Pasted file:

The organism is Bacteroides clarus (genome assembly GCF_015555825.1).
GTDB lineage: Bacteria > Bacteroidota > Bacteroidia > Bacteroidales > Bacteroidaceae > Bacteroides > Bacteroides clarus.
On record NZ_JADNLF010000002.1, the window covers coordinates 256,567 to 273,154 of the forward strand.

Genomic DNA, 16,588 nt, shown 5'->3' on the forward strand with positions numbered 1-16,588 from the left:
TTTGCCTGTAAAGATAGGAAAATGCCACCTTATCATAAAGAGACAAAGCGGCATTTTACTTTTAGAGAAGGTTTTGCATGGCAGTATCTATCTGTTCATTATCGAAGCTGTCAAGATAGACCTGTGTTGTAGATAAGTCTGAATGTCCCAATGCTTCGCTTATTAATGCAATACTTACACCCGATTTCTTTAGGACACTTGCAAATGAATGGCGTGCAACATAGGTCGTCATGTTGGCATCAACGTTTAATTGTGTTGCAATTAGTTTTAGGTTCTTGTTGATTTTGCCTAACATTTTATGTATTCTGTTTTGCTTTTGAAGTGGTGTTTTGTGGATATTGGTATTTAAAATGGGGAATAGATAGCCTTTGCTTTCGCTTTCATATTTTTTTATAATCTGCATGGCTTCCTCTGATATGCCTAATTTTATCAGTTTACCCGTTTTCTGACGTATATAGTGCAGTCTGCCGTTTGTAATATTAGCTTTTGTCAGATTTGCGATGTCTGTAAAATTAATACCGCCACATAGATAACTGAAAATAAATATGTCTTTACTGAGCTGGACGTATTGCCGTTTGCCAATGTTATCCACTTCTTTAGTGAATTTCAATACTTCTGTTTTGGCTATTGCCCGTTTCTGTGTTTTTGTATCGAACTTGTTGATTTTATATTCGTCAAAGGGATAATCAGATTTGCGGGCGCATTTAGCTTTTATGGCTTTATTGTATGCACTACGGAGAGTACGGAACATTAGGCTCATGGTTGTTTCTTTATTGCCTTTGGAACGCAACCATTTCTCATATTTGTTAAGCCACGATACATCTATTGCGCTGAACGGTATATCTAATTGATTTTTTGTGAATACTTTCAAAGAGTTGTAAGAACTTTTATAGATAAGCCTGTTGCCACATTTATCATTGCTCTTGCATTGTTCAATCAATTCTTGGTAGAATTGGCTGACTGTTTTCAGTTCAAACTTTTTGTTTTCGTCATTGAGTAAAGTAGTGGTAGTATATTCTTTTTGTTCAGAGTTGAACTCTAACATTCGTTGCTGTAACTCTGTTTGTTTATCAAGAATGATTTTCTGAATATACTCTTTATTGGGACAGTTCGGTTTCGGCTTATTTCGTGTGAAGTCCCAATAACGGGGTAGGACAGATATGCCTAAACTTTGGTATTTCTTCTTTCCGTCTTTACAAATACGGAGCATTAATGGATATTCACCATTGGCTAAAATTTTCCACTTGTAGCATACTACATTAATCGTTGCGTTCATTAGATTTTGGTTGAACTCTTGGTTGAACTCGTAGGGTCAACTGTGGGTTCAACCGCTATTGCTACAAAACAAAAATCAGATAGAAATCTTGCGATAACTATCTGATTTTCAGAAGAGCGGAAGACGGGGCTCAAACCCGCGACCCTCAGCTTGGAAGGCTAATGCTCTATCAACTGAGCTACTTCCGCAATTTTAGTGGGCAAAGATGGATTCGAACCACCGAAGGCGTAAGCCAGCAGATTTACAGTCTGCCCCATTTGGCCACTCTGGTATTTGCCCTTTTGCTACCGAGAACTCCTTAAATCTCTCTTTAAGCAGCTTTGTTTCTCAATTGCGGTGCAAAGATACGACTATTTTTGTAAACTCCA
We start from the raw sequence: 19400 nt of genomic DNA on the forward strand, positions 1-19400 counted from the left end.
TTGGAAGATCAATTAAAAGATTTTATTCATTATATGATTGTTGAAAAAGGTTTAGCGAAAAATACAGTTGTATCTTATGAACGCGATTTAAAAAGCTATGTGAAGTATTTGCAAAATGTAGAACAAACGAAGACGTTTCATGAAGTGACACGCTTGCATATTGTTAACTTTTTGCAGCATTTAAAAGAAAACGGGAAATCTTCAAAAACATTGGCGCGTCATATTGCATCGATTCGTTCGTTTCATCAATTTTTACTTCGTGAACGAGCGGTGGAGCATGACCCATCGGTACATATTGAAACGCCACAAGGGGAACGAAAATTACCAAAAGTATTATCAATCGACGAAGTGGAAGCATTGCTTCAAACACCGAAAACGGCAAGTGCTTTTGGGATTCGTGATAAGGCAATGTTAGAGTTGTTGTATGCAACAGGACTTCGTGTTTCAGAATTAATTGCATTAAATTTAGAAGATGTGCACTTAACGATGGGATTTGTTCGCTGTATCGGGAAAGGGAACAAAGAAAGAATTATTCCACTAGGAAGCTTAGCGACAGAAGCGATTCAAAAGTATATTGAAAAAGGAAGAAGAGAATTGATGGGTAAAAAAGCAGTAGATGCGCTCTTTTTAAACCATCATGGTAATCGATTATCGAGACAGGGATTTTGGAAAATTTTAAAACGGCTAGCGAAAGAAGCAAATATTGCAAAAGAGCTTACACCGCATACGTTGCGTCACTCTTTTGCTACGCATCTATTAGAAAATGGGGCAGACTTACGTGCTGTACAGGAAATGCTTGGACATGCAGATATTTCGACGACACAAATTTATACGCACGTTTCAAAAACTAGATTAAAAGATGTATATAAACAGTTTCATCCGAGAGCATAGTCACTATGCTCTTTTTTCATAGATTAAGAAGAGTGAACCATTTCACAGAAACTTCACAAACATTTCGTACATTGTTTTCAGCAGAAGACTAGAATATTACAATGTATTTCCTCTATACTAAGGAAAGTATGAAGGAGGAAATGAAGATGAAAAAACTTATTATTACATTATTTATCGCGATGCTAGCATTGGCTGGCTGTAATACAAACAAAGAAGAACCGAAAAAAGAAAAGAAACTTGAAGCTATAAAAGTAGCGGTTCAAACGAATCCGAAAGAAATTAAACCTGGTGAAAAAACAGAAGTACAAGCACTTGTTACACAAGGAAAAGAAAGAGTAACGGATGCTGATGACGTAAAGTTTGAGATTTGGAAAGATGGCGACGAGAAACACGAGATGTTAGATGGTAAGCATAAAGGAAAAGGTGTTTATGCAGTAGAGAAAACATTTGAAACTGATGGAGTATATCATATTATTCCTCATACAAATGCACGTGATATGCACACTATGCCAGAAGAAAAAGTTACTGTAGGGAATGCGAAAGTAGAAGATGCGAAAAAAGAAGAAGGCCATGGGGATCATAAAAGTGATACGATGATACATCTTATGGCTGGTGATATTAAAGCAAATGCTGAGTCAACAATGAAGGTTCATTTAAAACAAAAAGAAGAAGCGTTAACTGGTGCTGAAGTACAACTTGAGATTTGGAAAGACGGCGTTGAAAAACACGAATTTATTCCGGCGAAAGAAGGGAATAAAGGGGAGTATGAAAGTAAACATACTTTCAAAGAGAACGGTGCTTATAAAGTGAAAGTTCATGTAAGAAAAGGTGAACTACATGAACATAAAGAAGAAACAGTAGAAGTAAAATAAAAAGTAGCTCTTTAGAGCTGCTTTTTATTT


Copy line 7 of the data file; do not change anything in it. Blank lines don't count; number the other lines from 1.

TTGGAAGATCAATTAAAAGATTTTATTCATTATATGATTGTTGAAAAAGGTTTAGCGAAAAATACAGTTGTATCTTATGAACGCGATTTAAAAAGCTATGTGAAGTATTTGCAAAATGTAGAACAAACGAAGACGTTTCATGAAGTGACACGCTTGCATATTGTTAACTTTTTGCAGCATTTAAAAGAAAACGGGAAATCTTCAAAAACATTGGCGCGTCATATTGCATCGATTCGTTCGTTTCATCAATTTTTACTTCGTGAACGAGCGGTGGAGCATGACCCATCGGTACATATTGAAACGCCACAAGGGGAACGAAAATTACCAAAAGTATTATCAATCGACGAAGTGGAAGCATTGCTTCAAACACCGAAAACGGCAAGTGCTTTTGGGATTCGTGATAAGGCAATGTTAGAGTTGTTGTATGCAACAGGACTTCGTGTTTCAGAATTAATTGCATTAAATTTAGAAGATGTGCACTTAACGATGGGATTTGTTCGCTGTATCGGGAAAGGGAACAAAGAAAGAATTATTCCACTAGGAAGCTTAGCGACAGAAGCGATTCAAAAGTATATTGAAAAAGGAAGAAGAGAATTGATGGGTAAAAAAGCAGTAGATGCGCTCTTTTTAAACCATCATGGTAATCGATTATCGAGACAGGGATTTTGGAAAATTTTAAAACGGCTAGCGAAAGAAGCAAATATTGCAAAAGAGCTTACACCGCATACGTTGCGTCACTCTTTTGCTACGCATCTATTAGAAAATGGGGCAGACTTACGTGCTGTACAGGAAATGCTTGGACATGCAGATATTTCGACGACACAAATTTATACGCACGTTTCAAAAACTAGATTAAAAGATGTATATAAACAGTTTCATCCGAGAGCATAGTCACTATGCTCTTTTTTCATAGATTAAGAAGAGTGAACCATTTCACAGAAACTTCACAAACATTTCGTACATTGTTTTCAGCAGAAGACTAGAATATTACAATGTATTTCCTCTATACTAAGGAAAGTATGAAGGAGGAAATGAAGATGAAAAAACTTATTATTACATTATTTATCGCGATGCTAGCATTGGCTGGCTGTAATACAAACAAAGAAGAACCGAAAAAAGAAAAGAAACTTGAAGCTATAAAAGTAGCGGTTCAAACGAATCCGAAAGAAATTAAACCTGGTGAAAAAACAGAAGTACAAGCACTTGTTACACAAGGAAAAGAAAGAGTAACGGATGCTGATGACGTAAAGTTTGAGATTTGGAAAGATGGCGACGAGAAACACGAGATGTTAGATGGTAAGCATAAAGGAAAAGGTGTTTATGCAGTAGAGAAAACATTTGAAACTGATGGAGTATATCATATTATTCCTCATACAAATGCACGTGATATGCACACTATGCCAGAAGAAAAAGTTACTGTAGGGAATGCGAAAGTAGAAGATGCGAAAAAAGAAGAAGGCCATGGGGATCATAAAAGTGATACGATGATACATCTTATGGCTGGTGATATTAAAGCAAATGCTGAGTCAACAATGAAGGTTCATTTAAAACAAAAAGAAGAAGCGTTAACTGGTGCTGAAGTACAACTTGAGATTTGGAAAGACGGCGTTGAAAAACACGAATTTATTCCGGCGAAAGAAGGGAATAAAGGGGAGTATGAAAGTAAACATACTTTCAAAGAGAACGGTGCTTATAAAGTGAAAGTTCATGTAAGAAAAGGTGAACTACATGAACATAAAGAAGAAACAGTAGAAGTAAAATAAAAAGTAGCTCTTTAGAGCTGCTTTTTATTT